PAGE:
In honor of Oceans Day 2005, faculty and students from USF’s College of Marine Science were in Tallahassee on April 14 to meet and encourage legislators to pass several bills in both the House and the Senate.
“Oceans Day is a day where attention is brought to the Congress and the governor in Tallahassee on ocean issues,” said Frank Muller-Kargar, a USF College of Marine Science professor. “And from that point of view, it’s really kind of unfortunate that it is only one day of the year that we have that kind of political highlight of our coast and oceans, because we are, as per the governor’s office, an ocean state.”
“What we’re going up there for is to talk to the lobbyists and the legislators about two bills that are going through the House and the Senate separately,” USF graduate student Carrie Wall said. “Both of these bills are basically outlining management and creating councils to analyze and assess the current management of our coastal marine resources.”
Rep. Donna Clarke of Sarasota sponsors House Bill 1627 and Sen. Paula Dockery of Lakeland sponsors Senate Bill 1670.
“The way I understand these bills right now, they are very different, which is an issue because the bills in the house and in the Senate have to read the same to become law,” Muller-Kargar said.
Wall mentioned that, “We need these two bills to converge and parallel each other so that when they go through the House … they’re actually passed. We would like for them to converge in order to have an impact on our coasts.”
“The Senate bill is the one I think is best in terms of what it contains,” Muller-Kargar said, “because it really focuses on the range of issues that Florida has to deal with, from conservation of coastal wetlands to how you have a good mechanism to provide scientific advice to managers in order to do the right things. And this bill in the Senate is trying to accomplish that by creation of a committee.”
“The House bill is going to create a council that is going to look into the resource and management task forces,” Wall said “By laying out where future funding, research and management needs to be applied, we’re going to be able to develop a more sound, science-based management that will allow for a better sustained ecosystem.”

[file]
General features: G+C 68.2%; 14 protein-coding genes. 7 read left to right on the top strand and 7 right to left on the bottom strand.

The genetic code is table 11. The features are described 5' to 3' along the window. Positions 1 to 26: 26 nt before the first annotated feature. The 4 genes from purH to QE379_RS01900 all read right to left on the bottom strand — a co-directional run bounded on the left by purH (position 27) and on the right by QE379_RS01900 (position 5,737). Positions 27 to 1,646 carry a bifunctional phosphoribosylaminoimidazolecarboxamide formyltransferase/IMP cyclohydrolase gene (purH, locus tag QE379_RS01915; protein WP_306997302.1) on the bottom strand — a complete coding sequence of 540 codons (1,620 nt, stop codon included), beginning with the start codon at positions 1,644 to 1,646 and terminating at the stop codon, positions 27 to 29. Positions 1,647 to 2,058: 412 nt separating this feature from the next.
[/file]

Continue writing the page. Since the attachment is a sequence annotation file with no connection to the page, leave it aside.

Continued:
Muller-Kargar pointed out one concern he had with House Bill 1627.
“It seems like somebody put in some pilot projects for their own funding and I’d like to not see these bills contaminated in this fashion, but rather be a bill that supports the entire population of Florida, not just one or two groups,” he said.
Florida waters are facing a multitude of issues that must be addressed soon, according to Wall.
“We need stronger regulations for coastal development. There is offshore mining that needs to be regulated that has great impact on our pelagic fish species. The fishermen that are out there need to make sure that there’s good regulations for that as well,” Wall said.
“Most people come to Florida in some way or other because they want to go to some beaches or because of the weather, and that’s all affected by the ocean,” said Muller-Kargar. “Our beaches are having problems. We have over two thousand beach closures a year because of pathogens. We have all sorts of pollution issues.”
Addressing the fishing industry in Florida, Muller-Kargar said there are many “fisheries that are under stress, from Grouper to others, and so that has to be taken care of.”
Much of Florida’s economy, especially in tourism, centers on its extensive coast.
“We’re seeing tremendous growth in the state and this is wonderful,” Muller-Kargar said. “We need to make sure we manage it carefully so we don’t destroy the very reason that people want to move to Florida.”